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Business Change Management

Business Change Management

How To Find Your Blue Ocean Strategy®: Step 2

On Oct 25, 2016 11:00:00 AM

/ Andrea Simon

Categories: Blue Ocean Strategy

Need to change? Maybe you need a Blue Ocean Strategy.

In my previous blog in this series, "How To Find Your Blue Ocean Strategy®: Step 1," I explained how Blue Ocean Strategy teaches business leaders to go where the profits and growth are and the competition isn’tto literally make the competition irrelevant. Using this revolutionary way of approaching business growth, companies can successfully adapt to changing times by reconstructing the market space, creating demand (not just responding to it), and devising value innovation (not just adding value in an existing industry solution). 

Now you're ready for the next step: how to go visual exploring.

What is visual exploring and how will it benefit me?

Visual exploration is at the core of Blue Ocean thinking (and right up my alley as a corporate anthropologist). What we “see and feel” helps us better “think” about the problems to be solved and the ways to understand what we are really doing. Words are fine but if you see something or hear somebody talking about a problem they're having, your brain is then freed up to say, “Aha, this might be an opportunity for us!”

There are many ways to go exploring. But let me begin with a strong caveat: One of the key rules of Blue Ocean Strategic thinking is “never outsource your eyes.” What I mean by that is, don't let someone else do your discovery work for you. Get out of your office and go searching for new ideas yourself.

So, how do you do it? Here are 5 guidelines to help you structure your efforts:

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It’s Time For Colleges To Try Something A Little Different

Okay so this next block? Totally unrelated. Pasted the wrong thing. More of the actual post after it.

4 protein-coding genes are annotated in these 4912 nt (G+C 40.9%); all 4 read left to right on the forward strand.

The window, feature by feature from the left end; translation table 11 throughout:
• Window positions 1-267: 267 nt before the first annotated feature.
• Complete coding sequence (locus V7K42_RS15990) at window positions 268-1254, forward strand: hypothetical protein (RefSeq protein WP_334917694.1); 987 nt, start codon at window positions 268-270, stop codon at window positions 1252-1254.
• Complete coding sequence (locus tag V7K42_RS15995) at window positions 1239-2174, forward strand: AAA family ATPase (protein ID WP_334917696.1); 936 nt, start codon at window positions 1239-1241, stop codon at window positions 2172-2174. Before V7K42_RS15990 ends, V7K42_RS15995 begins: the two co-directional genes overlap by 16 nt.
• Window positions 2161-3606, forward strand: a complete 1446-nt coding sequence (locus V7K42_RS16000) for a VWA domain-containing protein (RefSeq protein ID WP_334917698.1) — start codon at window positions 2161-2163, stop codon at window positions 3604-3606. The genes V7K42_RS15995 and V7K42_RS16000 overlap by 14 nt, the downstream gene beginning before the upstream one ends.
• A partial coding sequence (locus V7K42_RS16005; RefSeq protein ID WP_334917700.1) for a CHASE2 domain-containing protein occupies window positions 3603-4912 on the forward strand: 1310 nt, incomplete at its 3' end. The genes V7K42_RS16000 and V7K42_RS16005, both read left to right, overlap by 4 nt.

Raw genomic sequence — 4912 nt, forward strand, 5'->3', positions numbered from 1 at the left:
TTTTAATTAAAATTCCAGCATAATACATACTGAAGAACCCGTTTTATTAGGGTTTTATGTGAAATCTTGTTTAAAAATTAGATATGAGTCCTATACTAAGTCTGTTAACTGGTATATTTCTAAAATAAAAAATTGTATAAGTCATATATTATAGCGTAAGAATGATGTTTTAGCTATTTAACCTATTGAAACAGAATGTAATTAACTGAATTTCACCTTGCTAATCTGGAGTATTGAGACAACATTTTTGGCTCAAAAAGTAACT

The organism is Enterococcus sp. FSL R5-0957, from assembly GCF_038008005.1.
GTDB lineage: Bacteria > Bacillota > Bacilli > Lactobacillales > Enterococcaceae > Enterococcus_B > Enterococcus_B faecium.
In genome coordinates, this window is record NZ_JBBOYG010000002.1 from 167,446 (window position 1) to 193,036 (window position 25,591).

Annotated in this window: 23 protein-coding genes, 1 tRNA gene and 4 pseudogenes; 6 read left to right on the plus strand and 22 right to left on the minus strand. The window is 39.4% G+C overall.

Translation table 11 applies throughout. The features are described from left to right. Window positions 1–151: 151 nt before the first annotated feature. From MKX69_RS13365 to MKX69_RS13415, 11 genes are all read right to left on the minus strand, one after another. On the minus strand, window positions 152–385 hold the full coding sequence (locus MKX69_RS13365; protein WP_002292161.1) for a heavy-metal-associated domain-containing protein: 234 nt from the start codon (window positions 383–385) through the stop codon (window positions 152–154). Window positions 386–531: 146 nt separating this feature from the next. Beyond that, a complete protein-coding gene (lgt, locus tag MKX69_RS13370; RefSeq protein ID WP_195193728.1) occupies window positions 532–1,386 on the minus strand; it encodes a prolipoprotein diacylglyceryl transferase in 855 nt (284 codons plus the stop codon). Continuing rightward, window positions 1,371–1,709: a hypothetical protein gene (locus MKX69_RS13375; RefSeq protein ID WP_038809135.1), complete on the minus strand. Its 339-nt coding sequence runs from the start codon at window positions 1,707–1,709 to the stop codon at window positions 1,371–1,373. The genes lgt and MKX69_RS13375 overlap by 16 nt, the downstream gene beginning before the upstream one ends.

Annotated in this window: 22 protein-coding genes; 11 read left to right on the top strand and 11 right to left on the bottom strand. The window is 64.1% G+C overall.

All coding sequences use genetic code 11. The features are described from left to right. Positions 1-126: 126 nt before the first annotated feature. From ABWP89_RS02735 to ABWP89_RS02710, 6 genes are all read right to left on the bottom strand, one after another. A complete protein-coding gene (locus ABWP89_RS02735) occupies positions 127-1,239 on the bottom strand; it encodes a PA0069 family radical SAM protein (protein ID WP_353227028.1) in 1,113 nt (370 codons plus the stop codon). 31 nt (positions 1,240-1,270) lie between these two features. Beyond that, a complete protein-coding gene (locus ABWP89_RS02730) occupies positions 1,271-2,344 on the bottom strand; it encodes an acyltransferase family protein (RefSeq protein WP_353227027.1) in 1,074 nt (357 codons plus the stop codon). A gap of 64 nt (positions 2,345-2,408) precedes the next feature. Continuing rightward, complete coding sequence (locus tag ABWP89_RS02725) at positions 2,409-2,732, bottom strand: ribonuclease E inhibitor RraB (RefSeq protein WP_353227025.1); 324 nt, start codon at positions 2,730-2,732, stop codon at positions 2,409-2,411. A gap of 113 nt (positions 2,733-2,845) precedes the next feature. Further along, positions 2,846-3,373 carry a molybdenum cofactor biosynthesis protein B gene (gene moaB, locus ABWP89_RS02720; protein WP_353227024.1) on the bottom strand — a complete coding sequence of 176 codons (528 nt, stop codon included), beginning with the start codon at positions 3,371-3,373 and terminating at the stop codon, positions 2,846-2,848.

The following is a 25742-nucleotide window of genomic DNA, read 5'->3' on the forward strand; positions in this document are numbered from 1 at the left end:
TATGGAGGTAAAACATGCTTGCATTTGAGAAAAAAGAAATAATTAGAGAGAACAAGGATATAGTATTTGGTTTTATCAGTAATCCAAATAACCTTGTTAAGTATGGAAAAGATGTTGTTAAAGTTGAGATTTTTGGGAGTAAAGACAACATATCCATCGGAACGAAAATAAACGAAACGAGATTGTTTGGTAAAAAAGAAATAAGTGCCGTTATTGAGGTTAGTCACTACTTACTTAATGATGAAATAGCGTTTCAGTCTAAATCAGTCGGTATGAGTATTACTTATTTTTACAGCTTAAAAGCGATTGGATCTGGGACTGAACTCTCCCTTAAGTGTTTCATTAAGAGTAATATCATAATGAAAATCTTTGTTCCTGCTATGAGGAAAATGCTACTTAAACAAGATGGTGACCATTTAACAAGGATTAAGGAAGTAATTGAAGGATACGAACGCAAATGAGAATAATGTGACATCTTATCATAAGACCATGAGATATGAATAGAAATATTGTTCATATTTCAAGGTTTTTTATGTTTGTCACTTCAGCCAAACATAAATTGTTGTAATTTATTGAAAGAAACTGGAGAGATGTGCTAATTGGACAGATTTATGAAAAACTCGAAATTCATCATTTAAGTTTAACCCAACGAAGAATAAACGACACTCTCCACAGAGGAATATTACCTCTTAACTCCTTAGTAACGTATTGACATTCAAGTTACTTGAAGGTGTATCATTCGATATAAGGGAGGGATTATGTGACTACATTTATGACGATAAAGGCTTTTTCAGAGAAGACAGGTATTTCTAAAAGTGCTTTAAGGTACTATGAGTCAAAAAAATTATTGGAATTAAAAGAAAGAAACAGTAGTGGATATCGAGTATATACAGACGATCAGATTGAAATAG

On Oct 18, 2016 9:00:50 PM

/ Andrew Simon

Categories: Andrew Simon, Higher Education

For the last several months, I have been blogging about the state of higher education—specifically, the need for and responsibility of colleges to prepare students for good-paying jobs with careers once they graduate. As I have written these blogs, I have gotten angrier and angrier! Because I am convinced more than ever that the majority of colleges disregard this activity as their responsibility. Yes, their institutions (and even perhaps the administrations) pay lip service to what students are going to do next. But functionally preparing their students for that “next” is not part of their agenda.

To further illustrate my point, several weeks ago I was skimming Facebook and came upon an interesting article. It discussed preparing students for technical skills…not a “classical education,” as we used to call it, but a commercial education for non-college bound students. I must admit, it sounded pretty good and harkened back to the days when New York State awarded both college-bound (Regents) and General diplomas.

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Broken Corporate Cultures: Time To Stop Blaming And Start Fixing

On Oct 14, 2016 9:00:00 AM

/ Andrea Simon

Categories: Andrea Simon, corporate anthropologist, Corporate Anthropology, Corporate Culture

Sadly, more and more these days it seems that there's an epidemic of business leaders refusing to take responsibility for their or their company's actions, passing the buck to whomever they can: employees, the press, a computer glitch, the global economic turnaround...the list goes on.

What has happened to corporate integrity? To the notion of "the buck stops here"?

As a corporate anthropologist, I believe the problem clearly lies in a dysfunctional culture. Every company has its own individual culture, a set of habits, rules and moréssometimes openly communicated, sometimes unspokenthat govern how employees interact and get along. When this culture is faulty, as we are seeing so often these days, employees can easily lost their way.

Our guest blogger, Cheryl McMillanCEO Coach with Vistage International, has written an excellent and very timely blog on the subject, which I share here. Enjoy.

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